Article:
The National Livestock Identification System (NLIS) is Australia’s scheme for the identification and tracing of livestock and is crucial in protecting and enhancing Australia’s reputation as a producer of quality beef and sheepmeat. Australia exports to over 100 markets and is one of the world’s largest red meat exporters. The NLIS allows Australia ongoing access to these valuable export markets.
The NLIS also enhances Australia's ability to respond quickly to a major food safety or disease incident using the NLIS database as a critical tracing tool. The NLIS is a key industry and government partnership across Australia.
NLIS Cattle was introduced in NSW on 1 July 2004 and involves electronic identification of cattle and recording of all cattle movements in the NLIS database. Cattle are identified with approved NLIS ear devices, or rumen boluses and a matching ear tag. All movements of cattle to sale, slaughter or to any other property are recorded in the NLIS database. .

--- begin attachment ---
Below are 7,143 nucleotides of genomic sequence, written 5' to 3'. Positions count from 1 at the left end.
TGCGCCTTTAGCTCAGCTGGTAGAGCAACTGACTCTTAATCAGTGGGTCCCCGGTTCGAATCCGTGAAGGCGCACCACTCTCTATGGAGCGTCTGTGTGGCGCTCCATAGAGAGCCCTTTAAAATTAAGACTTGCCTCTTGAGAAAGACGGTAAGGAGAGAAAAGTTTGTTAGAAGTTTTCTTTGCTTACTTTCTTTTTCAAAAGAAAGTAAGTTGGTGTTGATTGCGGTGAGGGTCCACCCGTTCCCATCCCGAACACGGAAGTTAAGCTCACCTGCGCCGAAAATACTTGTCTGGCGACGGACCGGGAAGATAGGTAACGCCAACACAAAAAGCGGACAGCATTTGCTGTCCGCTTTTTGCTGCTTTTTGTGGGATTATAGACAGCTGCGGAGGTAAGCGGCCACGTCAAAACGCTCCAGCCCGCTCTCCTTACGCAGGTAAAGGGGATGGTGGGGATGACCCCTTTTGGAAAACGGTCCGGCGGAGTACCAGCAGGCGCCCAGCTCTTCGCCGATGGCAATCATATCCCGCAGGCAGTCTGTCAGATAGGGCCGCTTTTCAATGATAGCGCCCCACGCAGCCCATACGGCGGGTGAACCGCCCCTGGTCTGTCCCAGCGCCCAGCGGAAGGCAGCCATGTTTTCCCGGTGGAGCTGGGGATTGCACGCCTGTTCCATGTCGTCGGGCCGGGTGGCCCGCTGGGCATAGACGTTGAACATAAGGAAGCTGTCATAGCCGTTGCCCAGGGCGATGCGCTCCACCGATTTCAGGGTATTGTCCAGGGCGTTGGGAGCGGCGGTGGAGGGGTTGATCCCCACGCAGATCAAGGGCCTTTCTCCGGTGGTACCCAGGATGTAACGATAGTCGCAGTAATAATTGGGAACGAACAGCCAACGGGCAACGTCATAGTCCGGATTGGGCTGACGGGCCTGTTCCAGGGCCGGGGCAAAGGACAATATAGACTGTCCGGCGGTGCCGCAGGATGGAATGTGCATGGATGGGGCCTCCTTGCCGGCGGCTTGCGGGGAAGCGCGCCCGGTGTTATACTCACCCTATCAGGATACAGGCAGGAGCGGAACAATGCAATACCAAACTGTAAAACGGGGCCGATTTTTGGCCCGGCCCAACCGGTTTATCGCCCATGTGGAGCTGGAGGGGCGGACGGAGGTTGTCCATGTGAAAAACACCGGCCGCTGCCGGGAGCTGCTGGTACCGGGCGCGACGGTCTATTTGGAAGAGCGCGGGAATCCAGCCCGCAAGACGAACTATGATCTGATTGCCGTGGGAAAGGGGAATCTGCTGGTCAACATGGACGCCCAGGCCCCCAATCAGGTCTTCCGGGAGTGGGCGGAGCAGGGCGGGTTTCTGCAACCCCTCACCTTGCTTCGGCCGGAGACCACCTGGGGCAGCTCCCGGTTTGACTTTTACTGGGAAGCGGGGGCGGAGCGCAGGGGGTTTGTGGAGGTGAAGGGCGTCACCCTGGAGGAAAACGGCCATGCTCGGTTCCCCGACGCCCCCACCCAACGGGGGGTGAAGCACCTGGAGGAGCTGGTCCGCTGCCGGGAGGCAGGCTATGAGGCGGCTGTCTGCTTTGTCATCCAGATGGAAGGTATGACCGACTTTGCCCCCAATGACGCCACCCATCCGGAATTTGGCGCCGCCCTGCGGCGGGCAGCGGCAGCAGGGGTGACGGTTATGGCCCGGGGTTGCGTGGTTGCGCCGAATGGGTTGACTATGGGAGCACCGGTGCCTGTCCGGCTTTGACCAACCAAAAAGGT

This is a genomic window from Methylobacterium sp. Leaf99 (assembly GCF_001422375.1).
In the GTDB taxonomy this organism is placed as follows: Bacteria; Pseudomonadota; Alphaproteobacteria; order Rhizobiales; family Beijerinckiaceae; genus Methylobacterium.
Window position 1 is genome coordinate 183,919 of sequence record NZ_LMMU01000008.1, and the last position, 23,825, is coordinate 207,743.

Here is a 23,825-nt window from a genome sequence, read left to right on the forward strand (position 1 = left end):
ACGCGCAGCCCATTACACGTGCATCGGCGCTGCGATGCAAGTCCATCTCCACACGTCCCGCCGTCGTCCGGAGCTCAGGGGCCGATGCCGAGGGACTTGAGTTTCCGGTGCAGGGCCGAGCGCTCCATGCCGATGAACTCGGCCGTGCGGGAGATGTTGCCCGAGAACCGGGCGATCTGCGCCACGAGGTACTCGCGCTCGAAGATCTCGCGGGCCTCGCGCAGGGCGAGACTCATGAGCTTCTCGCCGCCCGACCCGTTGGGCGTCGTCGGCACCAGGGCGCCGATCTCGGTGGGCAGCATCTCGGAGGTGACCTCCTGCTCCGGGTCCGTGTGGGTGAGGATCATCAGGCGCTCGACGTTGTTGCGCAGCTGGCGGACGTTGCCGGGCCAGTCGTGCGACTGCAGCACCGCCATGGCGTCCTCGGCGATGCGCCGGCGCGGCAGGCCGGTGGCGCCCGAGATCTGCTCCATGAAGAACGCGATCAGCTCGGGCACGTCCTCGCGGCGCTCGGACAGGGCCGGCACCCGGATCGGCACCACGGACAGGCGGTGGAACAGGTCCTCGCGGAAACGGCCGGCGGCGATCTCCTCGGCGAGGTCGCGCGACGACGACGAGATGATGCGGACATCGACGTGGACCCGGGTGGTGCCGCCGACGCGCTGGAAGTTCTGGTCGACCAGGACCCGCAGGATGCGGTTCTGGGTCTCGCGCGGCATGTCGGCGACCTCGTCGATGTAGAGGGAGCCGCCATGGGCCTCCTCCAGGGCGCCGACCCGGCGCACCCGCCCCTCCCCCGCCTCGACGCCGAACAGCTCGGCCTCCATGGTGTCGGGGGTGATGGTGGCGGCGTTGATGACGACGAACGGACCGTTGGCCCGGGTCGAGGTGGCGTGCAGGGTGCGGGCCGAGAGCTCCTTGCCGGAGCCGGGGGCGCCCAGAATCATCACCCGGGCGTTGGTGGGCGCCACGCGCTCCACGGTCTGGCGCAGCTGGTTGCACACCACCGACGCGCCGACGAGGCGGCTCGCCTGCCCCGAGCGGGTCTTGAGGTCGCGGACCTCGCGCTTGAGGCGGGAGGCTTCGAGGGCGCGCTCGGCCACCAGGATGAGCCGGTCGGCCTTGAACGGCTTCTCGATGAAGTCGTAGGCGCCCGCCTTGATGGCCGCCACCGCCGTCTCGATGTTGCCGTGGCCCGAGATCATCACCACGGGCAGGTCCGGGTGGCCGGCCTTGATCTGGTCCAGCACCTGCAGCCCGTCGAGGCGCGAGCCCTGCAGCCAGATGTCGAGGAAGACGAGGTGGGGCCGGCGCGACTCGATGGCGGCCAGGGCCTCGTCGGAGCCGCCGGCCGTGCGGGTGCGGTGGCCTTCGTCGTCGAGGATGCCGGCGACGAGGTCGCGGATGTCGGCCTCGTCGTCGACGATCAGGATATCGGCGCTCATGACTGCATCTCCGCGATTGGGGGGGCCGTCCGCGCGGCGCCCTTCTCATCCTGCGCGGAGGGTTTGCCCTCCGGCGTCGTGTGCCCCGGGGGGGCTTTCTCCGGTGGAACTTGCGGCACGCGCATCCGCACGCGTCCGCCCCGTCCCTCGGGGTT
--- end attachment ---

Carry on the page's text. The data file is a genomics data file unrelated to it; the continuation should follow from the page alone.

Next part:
NLIS (Sheep and Goats) was introduced on 1 January 2006 and in NSW is a mob based system. NLIS (Sheep and Goats) uses a combination of visually readable ear tags printed with a Property Identiﬁcation Code (PIC), an NLIS movement document which accompanies every mob of sheep or goats when they move, and the recording of all movements of sheep and goats in the NLIS database, to provide traceability.